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At the end 2006, the Centers for Medicare and Medicaid Services (CMS) announced that it will be conducting two gainsharing demonstration programs in an attempt to improve patient care and generate greater efficiencies for hospitals. The gainsharing demos, if properly structured, would provide financial incentives to physicians for enhanced clinical practices that improve patient outcomes.

MDMA's concern is that the demonstration programs may be structured in way that would encourage physicians to limit the kinds of medical devices used in treating patients or to limit actual care. Doctors would then receive a percentage of the total cost "savings." MDMA will continue to educate lawmakers, the Administration, and the industry on the pitfalls of device contract gainsharing (DCG) and oppose any attempts to implement device contract gainsharing.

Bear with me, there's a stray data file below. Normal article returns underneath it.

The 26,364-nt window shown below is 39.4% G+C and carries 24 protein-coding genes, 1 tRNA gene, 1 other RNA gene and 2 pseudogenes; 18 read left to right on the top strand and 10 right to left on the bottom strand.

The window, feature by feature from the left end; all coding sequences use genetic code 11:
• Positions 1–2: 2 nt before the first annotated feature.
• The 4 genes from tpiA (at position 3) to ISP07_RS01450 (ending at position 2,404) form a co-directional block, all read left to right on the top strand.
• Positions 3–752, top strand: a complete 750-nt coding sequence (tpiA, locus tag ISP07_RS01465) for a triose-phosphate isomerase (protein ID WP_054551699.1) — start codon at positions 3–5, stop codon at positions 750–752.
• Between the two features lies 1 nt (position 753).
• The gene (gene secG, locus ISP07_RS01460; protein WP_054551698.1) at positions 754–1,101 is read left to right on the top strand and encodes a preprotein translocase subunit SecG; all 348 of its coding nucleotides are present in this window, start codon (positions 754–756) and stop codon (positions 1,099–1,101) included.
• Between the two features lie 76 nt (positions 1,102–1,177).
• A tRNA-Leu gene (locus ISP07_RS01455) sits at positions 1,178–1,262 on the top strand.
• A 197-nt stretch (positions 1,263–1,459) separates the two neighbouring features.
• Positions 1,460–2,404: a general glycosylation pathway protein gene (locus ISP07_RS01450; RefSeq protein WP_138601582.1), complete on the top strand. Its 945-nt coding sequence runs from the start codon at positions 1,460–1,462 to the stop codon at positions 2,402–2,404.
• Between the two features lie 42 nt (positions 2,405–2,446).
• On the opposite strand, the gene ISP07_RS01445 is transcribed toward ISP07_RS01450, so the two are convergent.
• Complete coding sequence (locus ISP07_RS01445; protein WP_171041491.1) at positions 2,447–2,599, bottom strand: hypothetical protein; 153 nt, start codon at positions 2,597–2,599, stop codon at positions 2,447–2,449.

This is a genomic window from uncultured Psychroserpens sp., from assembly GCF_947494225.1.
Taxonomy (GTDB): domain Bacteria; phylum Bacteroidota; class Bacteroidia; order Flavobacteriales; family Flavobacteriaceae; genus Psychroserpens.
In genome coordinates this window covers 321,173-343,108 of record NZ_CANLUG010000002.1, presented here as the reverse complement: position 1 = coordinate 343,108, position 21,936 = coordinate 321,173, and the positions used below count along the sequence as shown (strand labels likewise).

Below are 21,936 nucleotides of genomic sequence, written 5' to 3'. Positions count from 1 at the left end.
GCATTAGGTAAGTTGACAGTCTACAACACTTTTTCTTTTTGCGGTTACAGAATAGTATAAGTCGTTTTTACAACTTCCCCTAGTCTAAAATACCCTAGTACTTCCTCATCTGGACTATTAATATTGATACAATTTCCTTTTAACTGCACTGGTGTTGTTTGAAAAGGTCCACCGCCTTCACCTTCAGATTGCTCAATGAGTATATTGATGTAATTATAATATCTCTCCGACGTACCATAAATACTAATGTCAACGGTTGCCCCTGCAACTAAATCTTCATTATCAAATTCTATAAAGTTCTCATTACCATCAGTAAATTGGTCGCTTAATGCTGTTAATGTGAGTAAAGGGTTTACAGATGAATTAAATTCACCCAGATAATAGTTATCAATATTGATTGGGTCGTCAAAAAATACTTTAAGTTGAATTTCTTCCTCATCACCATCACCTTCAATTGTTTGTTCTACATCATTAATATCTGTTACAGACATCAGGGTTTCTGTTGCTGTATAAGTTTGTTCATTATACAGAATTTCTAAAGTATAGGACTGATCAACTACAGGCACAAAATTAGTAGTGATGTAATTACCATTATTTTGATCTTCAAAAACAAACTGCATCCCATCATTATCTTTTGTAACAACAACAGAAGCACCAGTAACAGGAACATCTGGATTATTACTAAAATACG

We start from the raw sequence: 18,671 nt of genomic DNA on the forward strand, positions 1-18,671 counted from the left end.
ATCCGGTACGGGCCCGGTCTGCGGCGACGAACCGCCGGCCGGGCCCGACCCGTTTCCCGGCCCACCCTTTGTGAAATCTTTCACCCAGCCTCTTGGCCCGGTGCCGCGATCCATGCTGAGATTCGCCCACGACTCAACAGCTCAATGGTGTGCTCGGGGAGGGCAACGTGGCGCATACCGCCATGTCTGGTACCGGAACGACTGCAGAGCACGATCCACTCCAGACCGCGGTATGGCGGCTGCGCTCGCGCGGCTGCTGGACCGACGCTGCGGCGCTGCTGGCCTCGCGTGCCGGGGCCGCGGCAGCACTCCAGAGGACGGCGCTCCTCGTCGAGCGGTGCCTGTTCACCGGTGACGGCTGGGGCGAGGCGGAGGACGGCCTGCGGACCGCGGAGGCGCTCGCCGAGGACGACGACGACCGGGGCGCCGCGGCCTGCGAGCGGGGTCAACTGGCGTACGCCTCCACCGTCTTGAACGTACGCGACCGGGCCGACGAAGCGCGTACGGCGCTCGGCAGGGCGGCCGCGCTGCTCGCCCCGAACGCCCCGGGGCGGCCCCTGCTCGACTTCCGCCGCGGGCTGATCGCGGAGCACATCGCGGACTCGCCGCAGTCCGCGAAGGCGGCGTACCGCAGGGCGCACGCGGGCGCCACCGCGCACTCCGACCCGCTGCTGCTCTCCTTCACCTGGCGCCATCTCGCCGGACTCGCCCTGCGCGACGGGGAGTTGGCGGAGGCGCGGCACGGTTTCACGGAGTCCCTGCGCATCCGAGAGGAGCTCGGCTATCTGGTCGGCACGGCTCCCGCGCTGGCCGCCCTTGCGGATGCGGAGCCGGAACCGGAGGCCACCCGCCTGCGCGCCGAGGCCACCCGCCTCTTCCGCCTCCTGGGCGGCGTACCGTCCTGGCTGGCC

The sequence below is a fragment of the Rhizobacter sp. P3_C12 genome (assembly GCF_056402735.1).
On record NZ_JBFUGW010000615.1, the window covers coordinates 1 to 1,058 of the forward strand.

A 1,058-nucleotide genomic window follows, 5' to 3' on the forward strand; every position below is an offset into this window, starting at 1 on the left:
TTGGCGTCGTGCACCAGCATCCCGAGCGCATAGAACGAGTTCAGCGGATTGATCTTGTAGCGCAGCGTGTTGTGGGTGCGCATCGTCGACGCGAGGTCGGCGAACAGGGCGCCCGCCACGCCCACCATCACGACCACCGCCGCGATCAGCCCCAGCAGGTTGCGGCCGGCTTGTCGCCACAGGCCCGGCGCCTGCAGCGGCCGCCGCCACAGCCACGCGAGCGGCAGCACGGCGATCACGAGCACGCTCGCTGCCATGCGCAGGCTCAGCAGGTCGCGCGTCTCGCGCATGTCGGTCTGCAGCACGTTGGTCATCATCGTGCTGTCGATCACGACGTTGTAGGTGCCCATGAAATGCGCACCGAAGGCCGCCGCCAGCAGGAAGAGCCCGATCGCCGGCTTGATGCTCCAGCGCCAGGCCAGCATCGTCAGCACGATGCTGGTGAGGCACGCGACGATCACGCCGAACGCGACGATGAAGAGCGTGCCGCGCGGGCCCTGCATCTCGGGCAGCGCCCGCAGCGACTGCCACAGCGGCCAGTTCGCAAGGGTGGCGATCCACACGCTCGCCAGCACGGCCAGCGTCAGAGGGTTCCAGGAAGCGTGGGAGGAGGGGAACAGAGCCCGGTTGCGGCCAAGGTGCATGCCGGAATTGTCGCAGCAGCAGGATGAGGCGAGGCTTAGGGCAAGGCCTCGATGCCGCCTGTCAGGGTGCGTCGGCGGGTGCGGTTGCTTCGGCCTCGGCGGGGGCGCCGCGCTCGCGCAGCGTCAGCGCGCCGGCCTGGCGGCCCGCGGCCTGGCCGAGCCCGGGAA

What is MDMA doing?

MDMA has been busy educating members of Congress and the Administration about the risks of DCG arrangements and has organized multiple fly-ins for its members and other stakeholders to meet with lawmakers. MDMA is the only device association that has been actively opposed to any gainsharing demonstration project that included devices. Many of MDMA's member companies also participate in the association's gainsharing task force, providing input, shaping policy, and playing an important role with efforts in Washington.  Lawmakers must hear from device manufacturers and physicians - device contract gainsharing will be dangerous for patients and detrimental to the future of device development. If sanctioned, DCG will decrease quality for patient care, compromise the physician-patient relationship, and stifle innovation driven by smaller, entrepreneurial medical device companies.